Stress makes us all do funny things. Your temperature rises, your stomach does flips and your mind goes blank.
So why is it that some people lose weight when they stress, while others gain weight? It really doesn’t seem fair.
At Rapid Loss we are no strangers to the side effects of stress. We share some tips for getting around your stressful habits and back into the fat-burning zone.
We live in fun times. Our phones are constantly abuzz with social media apps, work emails and news all demanding our immediate attention. And the precious little time we get to ourselves before and after work is quickly taken up with travel time, grocery shopping and family commitments. Put simply, our lives are more hectic than our minds and bodies can handle. It’s no wonder we’re all stressed and burnt out.
If that isn’t enough stress for you, recent scientific research suggests that long term stress can lead to persistent weight gain. Researchers from the University College of London conducted an extensive study on 2,527 men and women over the age of 50. They measured the level of cortisol, aka “the stress hormone”, in clippings of hair. They found out that the higher the level of cortisol, the bigger a persons body weight, BMI and waist circumference was. It was also linked to the persistent of obesity over time.
Several other studies have also examined the links between weight gain around the waistline and high cortisol levels.
Cortisol is a steroid hormone produced in the adrenal gland. This stress hormone has many roles in the body, including maintaining blood pressure, immune function and anti-inflammatory processes, and helps stimulate the release of insulin into the body. When we are stressed our cortisol levels rise which can in turn cause higher insulin levels and low blood sugar levels. All of this results in cravings for sugary and fatty foods and lead to possible weight gain.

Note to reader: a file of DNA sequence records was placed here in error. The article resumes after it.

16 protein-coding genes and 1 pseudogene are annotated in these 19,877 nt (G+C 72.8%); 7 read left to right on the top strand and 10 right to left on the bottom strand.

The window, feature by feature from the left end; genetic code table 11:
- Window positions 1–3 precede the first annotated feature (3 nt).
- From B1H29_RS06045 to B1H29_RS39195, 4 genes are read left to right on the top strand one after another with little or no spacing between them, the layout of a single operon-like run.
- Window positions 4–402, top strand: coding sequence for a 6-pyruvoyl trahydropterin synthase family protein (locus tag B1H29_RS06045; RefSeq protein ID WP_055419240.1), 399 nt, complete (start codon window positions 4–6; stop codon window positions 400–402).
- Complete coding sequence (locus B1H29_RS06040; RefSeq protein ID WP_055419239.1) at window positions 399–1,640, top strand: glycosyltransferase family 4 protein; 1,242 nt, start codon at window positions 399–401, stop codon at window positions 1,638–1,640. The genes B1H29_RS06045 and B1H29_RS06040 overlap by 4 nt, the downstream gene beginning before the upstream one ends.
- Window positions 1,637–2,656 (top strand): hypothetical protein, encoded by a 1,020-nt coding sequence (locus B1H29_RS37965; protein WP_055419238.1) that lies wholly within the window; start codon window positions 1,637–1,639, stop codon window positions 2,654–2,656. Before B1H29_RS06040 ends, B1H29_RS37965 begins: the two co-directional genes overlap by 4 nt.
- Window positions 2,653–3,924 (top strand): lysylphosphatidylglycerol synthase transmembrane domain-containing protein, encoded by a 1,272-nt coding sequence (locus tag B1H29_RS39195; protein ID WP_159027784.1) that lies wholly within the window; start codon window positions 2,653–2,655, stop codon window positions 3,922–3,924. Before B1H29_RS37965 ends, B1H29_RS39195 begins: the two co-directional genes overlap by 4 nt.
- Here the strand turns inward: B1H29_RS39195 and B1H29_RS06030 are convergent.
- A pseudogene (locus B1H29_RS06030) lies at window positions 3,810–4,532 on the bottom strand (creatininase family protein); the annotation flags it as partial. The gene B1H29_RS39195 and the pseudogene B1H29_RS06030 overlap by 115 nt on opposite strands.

This is the scientific explanation as to why you crave “comfort foods” like potato chips, pizza and ice cream when you are stressed. The other reason is somewhat less appealing. That is that we simply don’t take the time to care for ourselves. Unfortunately we can’t control our hormones, but we can influence the way we react to them.
So, how could your stressful lifestyle be ruining your weight loss efforts and what can you do about it?
Stressful Situation 1: Not eating properly
It’s very easy to ditch our healthy eating habits and exercise routine when we’re stressed, but learning about your triggers and ways to control them may just help you keep the kilograms off permanently. Many of us deal with negative emotions by eating them away instead of dealing with the feelings that cause us to eat in the first place. If you are an emotional eater, try this trick.
Worse yet, you may forget to eat altogether. But forgetting to eat will only slow your metabolism and increase the chances that you will overeat later.
The range of Rapid Loss Meal Replacement Shakes are so easy and delicious and they have been designed to combat all your hunger cravings. Formulated by leading food and nutrition technologists, the shakes are high in fibre and protein helping to create a feeling of fullness that can help satisfy your hunger cravings in-between meals.
Next time you are feeling stressed and reach for the chocolate, try reaching for our wildly popular Chocolate Rapid Loss Shake instead.
Stressful Situation 2: Not sleeping enough
As we already learned in our article Sleep Yourself Slim, not getting enough shut eye causes increased cortisol and gherlin levels. The hormone gherlin is an appetite stimulant.
When we are sleep-deprived, the balancing act of our hormones is lost: we produce more gherlin and cortisol, but less leptin. And as a result, our brain is told we are hungry! Our appetite is stimulated by the increase in gherlin, with less leptin to offset these signals plus more cortisol our increased hunger is not kept in check and we overeat.
It can be hard to get to sleep when we are stressed, but your waistline is depending on it!
Stressful Situation 3: Making poor choices
Stress and bad decisions go together like mac and cheese (pun intended)!
It’s bad enough that your head is clouded with many competing thoughts, but your hormones are also driving you straight down the junk food aisles at the supermarket.
Hitting up the bakery section is probably not the best idea when you are stressed and hungry. If you can’t send someone else on your weekly grocery shop, make a list before you go and limit the time that you’re in there.
Being organised among all the chaos can also be empowering.